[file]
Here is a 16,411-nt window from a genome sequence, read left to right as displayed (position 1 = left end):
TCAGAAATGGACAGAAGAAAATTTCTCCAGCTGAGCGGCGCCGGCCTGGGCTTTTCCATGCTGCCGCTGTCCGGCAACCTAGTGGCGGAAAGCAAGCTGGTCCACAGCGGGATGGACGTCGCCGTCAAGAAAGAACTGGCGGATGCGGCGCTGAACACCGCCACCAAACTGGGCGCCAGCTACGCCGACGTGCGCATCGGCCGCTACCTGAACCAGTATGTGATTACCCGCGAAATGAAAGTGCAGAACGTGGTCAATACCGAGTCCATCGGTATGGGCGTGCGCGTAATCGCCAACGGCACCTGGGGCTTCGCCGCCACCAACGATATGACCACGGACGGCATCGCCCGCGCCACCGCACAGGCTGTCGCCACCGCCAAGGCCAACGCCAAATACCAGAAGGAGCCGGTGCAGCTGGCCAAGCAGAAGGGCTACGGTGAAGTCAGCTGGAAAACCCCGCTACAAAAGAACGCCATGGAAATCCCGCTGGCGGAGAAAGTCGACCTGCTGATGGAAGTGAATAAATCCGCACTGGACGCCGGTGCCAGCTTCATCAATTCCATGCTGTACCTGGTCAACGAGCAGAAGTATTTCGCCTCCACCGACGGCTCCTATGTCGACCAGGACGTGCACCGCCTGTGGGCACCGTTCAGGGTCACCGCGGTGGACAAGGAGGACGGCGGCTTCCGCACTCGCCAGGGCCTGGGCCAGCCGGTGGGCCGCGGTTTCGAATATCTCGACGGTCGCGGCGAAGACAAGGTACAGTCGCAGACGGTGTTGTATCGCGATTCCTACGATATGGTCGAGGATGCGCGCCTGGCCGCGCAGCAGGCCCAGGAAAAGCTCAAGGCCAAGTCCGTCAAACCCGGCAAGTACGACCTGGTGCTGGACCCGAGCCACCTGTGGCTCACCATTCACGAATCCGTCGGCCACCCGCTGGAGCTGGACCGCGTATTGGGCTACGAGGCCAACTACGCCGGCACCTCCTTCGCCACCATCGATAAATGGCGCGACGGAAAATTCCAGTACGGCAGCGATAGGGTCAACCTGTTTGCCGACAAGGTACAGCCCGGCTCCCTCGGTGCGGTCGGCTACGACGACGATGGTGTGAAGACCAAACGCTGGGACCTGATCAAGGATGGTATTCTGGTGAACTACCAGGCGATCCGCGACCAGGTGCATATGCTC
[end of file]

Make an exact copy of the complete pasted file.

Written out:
Here is a 16,411-nt window from a genome sequence, read left to right as displayed (position 1 = left end):
TCAGAAATGGACAGAAGAAAATTTCTCCAGCTGAGCGGCGCCGGCCTGGGCTTTTCCATGCTGCCGCTGTCCGGCAACCTAGTGGCGGAAAGCAAGCTGGTCCACAGCGGGATGGACGTCGCCGTCAAGAAAGAACTGGCGGATGCGGCGCTGAACACCGCCACCAAACTGGGCGCCAGCTACGCCGACGTGCGCATCGGCCGCTACCTGAACCAGTATGTGATTACCCGCGAAATGAAAGTGCAGAACGTGGTCAATACCGAGTCCATCGGTATGGGCGTGCGCGTAATCGCCAACGGCACCTGGGGCTTCGCCGCCACCAACGATATGACCACGGACGGCATCGCCCGCGCCACCGCACAGGCTGTCGCCACCGCCAAGGCCAACGCCAAATACCAGAAGGAGCCGGTGCAGCTGGCCAAGCAGAAGGGCTACGGTGAAGTCAGCTGGAAAACCCCGCTACAAAAGAACGCCATGGAAATCCCGCTGGCGGAGAAAGTCGACCTGCTGATGGAAGTGAATAAATCCGCACTGGACGCCGGTGCCAGCTTCATCAATTCCATGCTGTACCTGGTCAACGAGCAGAAGTATTTCGCCTCCACCGACGGCTCCTATGTCGACCAGGACGTGCACCGCCTGTGGGCACCGTTCAGGGTCACCGCGGTGGACAAGGAGGACGGCGGCTTCCGCACTCGCCAGGGCCTGGGCCAGCCGGTGGGCCGCGGTTTCGAATATCTCGACGGTCGCGGCGAAGACAAGGTACAGTCGCAGACGGTGTTGTATCGCGATTCCTACGATATGGTCGAGGATGCGCGCCTGGCCGCGCAGCAGGCCCAGGAAAAGCTCAAGGCCAAGTCCGTCAAACCCGGCAAGTACGACCTGGTGCTGGACCCGAGCCACCTGTGGCTCACCATTCACGAATCCGTCGGCCACCCGCTGGAGCTGGACCGCGTATTGGGCTACGAGGCCAACTACGCCGGCACCTCCTTCGCCACCATCGATAAATGGCGCGACGGAAAATTCCAGTACGGCAGCGATAGGGTCAACCTGTTTGCCGACAAGGTACAGCCCGGCTCCCTCGGTGCGGTCGGCTACGACGACGATGGTGTGAAGACCAAACGCTGGGACCTGATCAAGGATGGTATTCTGGTGAACTACCAGGCGATCCGCGACCAGGTGCATATGCTC